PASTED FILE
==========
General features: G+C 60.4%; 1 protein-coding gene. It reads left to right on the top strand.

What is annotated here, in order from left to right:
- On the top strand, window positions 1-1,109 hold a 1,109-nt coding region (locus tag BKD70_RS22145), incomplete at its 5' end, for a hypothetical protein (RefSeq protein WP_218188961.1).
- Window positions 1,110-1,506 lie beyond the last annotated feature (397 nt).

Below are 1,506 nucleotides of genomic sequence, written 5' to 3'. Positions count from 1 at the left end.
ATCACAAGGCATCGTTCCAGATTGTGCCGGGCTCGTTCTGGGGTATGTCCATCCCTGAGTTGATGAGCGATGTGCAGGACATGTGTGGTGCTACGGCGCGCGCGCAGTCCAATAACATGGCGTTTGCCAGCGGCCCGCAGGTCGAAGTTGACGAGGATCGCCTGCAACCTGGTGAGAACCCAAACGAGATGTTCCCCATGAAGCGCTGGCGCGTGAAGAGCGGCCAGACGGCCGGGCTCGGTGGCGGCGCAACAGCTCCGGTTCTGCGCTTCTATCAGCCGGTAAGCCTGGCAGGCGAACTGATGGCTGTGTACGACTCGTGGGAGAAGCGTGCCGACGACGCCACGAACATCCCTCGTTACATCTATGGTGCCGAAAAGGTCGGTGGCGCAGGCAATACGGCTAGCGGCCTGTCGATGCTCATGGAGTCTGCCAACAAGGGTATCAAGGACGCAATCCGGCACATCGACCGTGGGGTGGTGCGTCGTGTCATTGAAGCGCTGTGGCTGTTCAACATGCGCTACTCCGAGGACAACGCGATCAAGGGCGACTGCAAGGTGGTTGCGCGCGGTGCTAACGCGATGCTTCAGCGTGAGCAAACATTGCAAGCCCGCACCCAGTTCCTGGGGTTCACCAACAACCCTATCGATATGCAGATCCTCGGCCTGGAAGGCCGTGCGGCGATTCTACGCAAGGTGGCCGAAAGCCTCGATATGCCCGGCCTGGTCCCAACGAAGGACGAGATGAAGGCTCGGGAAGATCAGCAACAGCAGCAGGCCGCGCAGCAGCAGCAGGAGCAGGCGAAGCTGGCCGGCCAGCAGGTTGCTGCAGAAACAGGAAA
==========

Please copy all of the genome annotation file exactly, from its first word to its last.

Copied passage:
General features: G+C 60.4%; 1 protein-coding gene. It reads left to right on the top strand.

What is annotated here, in order from left to right:
- On the top strand, window positions 1-1,109 hold a 1,109-nt coding region (locus tag BKD70_RS22145), incomplete at its 5' end, for a hypothetical protein (RefSeq protein WP_218188961.1).
- Window positions 1,110-1,506 lie beyond the last annotated feature (397 nt).

Below are 1,506 nucleotides of genomic sequence, written 5' to 3'. Positions count from 1 at the left end.
ATCACAAGGCATCGTTCCAGATTGTGCCGGGCTCGTTCTGGGGTATGTCCATCCCTGAGTTGATGAGCGATGTGCAGGACATGTGTGGTGCTACGGCGCGCGCGCAGTCCAATAACATGGCGTTTGCCAGCGGCCCGCAGGTCGAAGTTGACGAGGATCGCCTGCAACCTGGTGAGAACCCAAACGAGATGTTCCCCATGAAGCGCTGGCGCGTGAAGAGCGGCCAGACGGCCGGGCTCGGTGGCGGCGCAACAGCTCCGGTTCTGCGCTTCTATCAGCCGGTAAGCCTGGCAGGCGAACTGATGGCTGTGTACGACTCGTGGGAGAAGCGTGCCGACGACGCCACGAACATCCCTCGTTACATCTATGGTGCCGAAAAGGTCGGTGGCGCAGGCAATACGGCTAGCGGCCTGTCGATGCTCATGGAGTCTGCCAACAAGGGTATCAAGGACGCAATCCGGCACATCGACCGTGGGGTGGTGCGTCGTGTCATTGAAGCGCTGTGGCTGTTCAACATGCGCTACTCCGAGGACAACGCGATCAAGGGCGACTGCAAGGTGGTTGCGCGCGGTGCTAACGCGATGCTTCAGCGTGAGCAAACATTGCAAGCCCGCACCCAGTTCCTGGGGTTCACCAACAACCCTATCGATATGCAGATCCTCGGCCTGGAAGGCCGTGCGGCGATTCTACGCAAGGTGGCCGAAAGCCTCGATATGCCCGGCCTGGTCCCAACGAAGGACGAGATGAAGGCTCGGGAAGATCAGCAACAGCAGCAGGCCGCGCAGCAGCAGCAGGAGCAGGCGAAGCTGGCCGGCCAGCAGGTTGCTGCAGAAACAGGAAA